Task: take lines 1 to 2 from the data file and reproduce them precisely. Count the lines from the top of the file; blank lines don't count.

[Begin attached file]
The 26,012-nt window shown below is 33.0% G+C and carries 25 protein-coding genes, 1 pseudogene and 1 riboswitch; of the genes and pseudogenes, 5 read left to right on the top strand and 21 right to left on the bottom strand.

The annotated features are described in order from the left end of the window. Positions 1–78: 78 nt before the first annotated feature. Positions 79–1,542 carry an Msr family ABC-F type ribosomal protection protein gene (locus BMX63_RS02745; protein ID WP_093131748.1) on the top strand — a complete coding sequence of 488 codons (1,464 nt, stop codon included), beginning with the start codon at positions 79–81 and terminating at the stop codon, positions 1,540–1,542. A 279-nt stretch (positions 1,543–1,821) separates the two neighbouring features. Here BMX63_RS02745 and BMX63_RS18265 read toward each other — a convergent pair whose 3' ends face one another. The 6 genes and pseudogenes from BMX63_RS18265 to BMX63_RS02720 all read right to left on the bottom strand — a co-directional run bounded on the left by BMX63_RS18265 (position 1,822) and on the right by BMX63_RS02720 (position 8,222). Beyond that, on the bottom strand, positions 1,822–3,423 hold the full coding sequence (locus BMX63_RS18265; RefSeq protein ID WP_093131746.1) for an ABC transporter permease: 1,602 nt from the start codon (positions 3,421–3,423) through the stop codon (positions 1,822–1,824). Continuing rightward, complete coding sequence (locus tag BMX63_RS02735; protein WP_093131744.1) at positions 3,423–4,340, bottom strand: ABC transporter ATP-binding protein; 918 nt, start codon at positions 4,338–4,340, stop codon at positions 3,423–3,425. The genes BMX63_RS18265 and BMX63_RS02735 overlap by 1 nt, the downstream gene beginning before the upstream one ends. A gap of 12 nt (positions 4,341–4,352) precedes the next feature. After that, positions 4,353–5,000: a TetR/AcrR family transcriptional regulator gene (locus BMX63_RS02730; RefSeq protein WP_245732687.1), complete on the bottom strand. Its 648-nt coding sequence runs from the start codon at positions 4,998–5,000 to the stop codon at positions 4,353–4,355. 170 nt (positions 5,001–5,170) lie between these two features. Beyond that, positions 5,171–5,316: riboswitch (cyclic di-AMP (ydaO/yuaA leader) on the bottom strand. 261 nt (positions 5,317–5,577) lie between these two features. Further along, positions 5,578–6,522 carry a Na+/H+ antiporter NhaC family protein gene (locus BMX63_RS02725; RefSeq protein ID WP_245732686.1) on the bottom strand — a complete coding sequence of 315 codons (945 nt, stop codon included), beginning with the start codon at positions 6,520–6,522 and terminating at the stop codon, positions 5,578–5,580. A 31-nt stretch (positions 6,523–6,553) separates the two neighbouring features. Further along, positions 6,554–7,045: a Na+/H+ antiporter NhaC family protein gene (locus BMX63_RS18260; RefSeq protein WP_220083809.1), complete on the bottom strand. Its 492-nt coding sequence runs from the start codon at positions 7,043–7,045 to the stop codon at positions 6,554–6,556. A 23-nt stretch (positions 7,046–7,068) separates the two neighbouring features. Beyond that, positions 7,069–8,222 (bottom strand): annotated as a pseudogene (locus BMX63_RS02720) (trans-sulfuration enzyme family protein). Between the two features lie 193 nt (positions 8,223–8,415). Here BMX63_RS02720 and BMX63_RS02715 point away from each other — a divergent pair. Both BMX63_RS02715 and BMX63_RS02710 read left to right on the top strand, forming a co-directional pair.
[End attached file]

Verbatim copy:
The 26,012-nt window shown below is 33.0% G+C and carries 25 protein-coding genes, 1 pseudogene and 1 riboswitch; of the genes and pseudogenes, 5 read left to right on the top strand and 21 right to left on the bottom strand.

The annotated features are described in order from the left end of the window. Positions 1–78: 78 nt before the first annotated feature. Positions 79–1,542 carry an Msr family ABC-F type ribosomal protection protein gene (locus BMX63_RS02745; protein ID WP_093131748.1) on the top strand — a complete coding sequence of 488 codons (1,464 nt, stop codon included), beginning with the start codon at positions 79–81 and terminating at the stop codon, positions 1,540–1,542. A 279-nt stretch (positions 1,543–1,821) separates the two neighbouring features. Here BMX63_RS02745 and BMX63_RS18265 read toward each other — a convergent pair whose 3' ends face one another. The 6 genes and pseudogenes from BMX63_RS18265 to BMX63_RS02720 all read right to left on the bottom strand — a co-directional run bounded on the left by BMX63_RS18265 (position 1,822) and on the right by BMX63_RS02720 (position 8,222). Beyond that, on the bottom strand, positions 1,822–3,423 hold the full coding sequence (locus BMX63_RS18265; RefSeq protein ID WP_093131746.1) for an ABC transporter permease: 1,602 nt from the start codon (positions 3,421–3,423) through the stop codon (positions 1,822–1,824). Continuing rightward, complete coding sequence (locus tag BMX63_RS02735; protein WP_093131744.1) at positions 3,423–4,340, bottom strand: ABC transporter ATP-binding protein; 918 nt, start codon at positions 4,338–4,340, stop codon at positions 3,423–3,425. The genes BMX63_RS18265 and BMX63_RS02735 overlap by 1 nt, the downstream gene beginning before the upstream one ends. A gap of 12 nt (positions 4,341–4,352) precedes the next feature. After that, positions 4,353–5,000: a TetR/AcrR family transcriptional regulator gene (locus BMX63_RS02730; RefSeq protein WP_245732687.1), complete on the bottom strand. Its 648-nt coding sequence runs from the start codon at positions 4,998–5,000 to the stop codon at positions 4,353–4,355. 170 nt (positions 5,001–5,170) lie between these two features. Beyond that, positions 5,171–5,316: riboswitch (cyclic di-AMP (ydaO/yuaA leader) on the bottom strand. 261 nt (positions 5,317–5,577) lie between these two features. Further along, positions 5,578–6,522 carry a Na+/H+ antiporter NhaC family protein gene (locus BMX63_RS02725; RefSeq protein ID WP_245732686.1) on the bottom strand — a complete coding sequence of 315 codons (945 nt, stop codon included), beginning with the start codon at positions 6,520–6,522 and terminating at the stop codon, positions 5,578–5,580. A 31-nt stretch (positions 6,523–6,553) separates the two neighbouring features. Further along, positions 6,554–7,045: a Na+/H+ antiporter NhaC family protein gene (locus BMX63_RS18260; RefSeq protein WP_220083809.1), complete on the bottom strand. Its 492-nt coding sequence runs from the start codon at positions 7,043–7,045 to the stop codon at positions 6,554–6,556. A 23-nt stretch (positions 7,046–7,068) separates the two neighbouring features. Beyond that, positions 7,069–8,222 (bottom strand): annotated as a pseudogene (locus BMX63_RS02720) (trans-sulfuration enzyme family protein). Between the two features lie 193 nt (positions 8,223–8,415). Here BMX63_RS02720 and BMX63_RS02715 point away from each other — a divergent pair. Both BMX63_RS02715 and BMX63_RS02710 read left to right on the top strand, forming a co-directional pair.